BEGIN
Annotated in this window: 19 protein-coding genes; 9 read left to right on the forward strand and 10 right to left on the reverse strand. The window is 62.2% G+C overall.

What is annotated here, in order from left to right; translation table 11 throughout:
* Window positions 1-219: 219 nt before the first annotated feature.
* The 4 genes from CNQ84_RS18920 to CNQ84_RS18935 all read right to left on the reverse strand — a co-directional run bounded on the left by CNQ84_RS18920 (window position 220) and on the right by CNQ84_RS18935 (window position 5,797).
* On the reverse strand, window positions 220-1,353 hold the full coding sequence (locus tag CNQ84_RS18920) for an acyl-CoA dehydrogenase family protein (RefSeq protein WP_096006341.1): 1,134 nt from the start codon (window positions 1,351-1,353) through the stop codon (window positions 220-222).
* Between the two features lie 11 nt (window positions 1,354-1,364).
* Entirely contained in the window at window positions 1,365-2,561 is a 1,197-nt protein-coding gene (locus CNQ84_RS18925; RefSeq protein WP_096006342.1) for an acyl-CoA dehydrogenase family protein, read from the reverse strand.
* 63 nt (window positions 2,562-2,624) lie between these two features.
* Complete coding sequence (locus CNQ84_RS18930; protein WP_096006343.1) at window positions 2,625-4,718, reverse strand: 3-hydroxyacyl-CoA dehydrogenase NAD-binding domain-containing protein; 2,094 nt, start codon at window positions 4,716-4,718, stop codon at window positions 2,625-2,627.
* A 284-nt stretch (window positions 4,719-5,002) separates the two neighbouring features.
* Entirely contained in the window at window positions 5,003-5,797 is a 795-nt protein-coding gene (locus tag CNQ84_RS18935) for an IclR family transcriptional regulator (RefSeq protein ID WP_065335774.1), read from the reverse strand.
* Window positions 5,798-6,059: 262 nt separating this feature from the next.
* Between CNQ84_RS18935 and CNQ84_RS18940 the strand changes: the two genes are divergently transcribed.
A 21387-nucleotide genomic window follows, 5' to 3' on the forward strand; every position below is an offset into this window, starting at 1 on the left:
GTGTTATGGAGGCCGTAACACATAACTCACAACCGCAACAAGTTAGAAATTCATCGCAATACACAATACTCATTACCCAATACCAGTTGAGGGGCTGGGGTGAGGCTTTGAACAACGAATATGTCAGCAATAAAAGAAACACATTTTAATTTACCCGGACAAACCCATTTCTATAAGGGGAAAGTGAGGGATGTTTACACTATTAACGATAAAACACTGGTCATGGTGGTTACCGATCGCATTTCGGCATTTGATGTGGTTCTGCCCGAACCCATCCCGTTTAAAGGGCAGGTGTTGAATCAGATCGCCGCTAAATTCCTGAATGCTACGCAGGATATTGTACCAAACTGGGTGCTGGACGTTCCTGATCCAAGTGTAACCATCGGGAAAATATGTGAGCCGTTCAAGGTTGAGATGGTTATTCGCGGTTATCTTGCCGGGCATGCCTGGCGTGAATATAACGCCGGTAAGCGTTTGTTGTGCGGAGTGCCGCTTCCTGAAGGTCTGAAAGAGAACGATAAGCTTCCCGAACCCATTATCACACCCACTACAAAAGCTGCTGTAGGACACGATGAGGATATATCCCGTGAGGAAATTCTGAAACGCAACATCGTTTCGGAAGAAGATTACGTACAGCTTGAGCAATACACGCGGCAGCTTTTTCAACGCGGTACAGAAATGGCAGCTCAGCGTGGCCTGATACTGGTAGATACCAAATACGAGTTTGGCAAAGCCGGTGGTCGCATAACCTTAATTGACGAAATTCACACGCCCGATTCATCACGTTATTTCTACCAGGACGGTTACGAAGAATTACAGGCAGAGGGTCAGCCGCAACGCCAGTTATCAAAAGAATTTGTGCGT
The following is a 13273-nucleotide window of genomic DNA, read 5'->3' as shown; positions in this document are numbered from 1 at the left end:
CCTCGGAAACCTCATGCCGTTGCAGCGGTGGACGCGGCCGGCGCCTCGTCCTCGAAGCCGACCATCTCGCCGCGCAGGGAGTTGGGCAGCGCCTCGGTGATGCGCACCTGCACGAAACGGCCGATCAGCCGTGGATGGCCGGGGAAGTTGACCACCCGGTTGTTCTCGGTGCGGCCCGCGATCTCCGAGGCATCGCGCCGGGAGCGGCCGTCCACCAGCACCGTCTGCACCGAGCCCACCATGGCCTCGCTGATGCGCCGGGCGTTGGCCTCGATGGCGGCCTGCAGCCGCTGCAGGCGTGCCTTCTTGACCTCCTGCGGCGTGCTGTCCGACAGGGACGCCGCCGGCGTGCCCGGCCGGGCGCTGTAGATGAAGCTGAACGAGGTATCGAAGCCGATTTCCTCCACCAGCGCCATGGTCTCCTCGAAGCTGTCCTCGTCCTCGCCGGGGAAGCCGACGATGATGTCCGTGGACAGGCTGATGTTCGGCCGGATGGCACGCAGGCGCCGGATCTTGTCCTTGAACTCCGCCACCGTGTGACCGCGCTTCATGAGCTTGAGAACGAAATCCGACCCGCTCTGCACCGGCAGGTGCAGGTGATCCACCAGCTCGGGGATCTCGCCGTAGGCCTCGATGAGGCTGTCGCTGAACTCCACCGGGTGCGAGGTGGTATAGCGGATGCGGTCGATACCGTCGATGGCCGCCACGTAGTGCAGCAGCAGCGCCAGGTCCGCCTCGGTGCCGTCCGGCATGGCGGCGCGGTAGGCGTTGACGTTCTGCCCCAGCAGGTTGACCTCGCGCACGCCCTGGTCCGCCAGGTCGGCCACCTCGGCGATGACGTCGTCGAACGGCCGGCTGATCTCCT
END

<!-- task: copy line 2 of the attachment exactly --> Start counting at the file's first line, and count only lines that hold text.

What is annotated here, in order from left to right; translation table 11 throughout: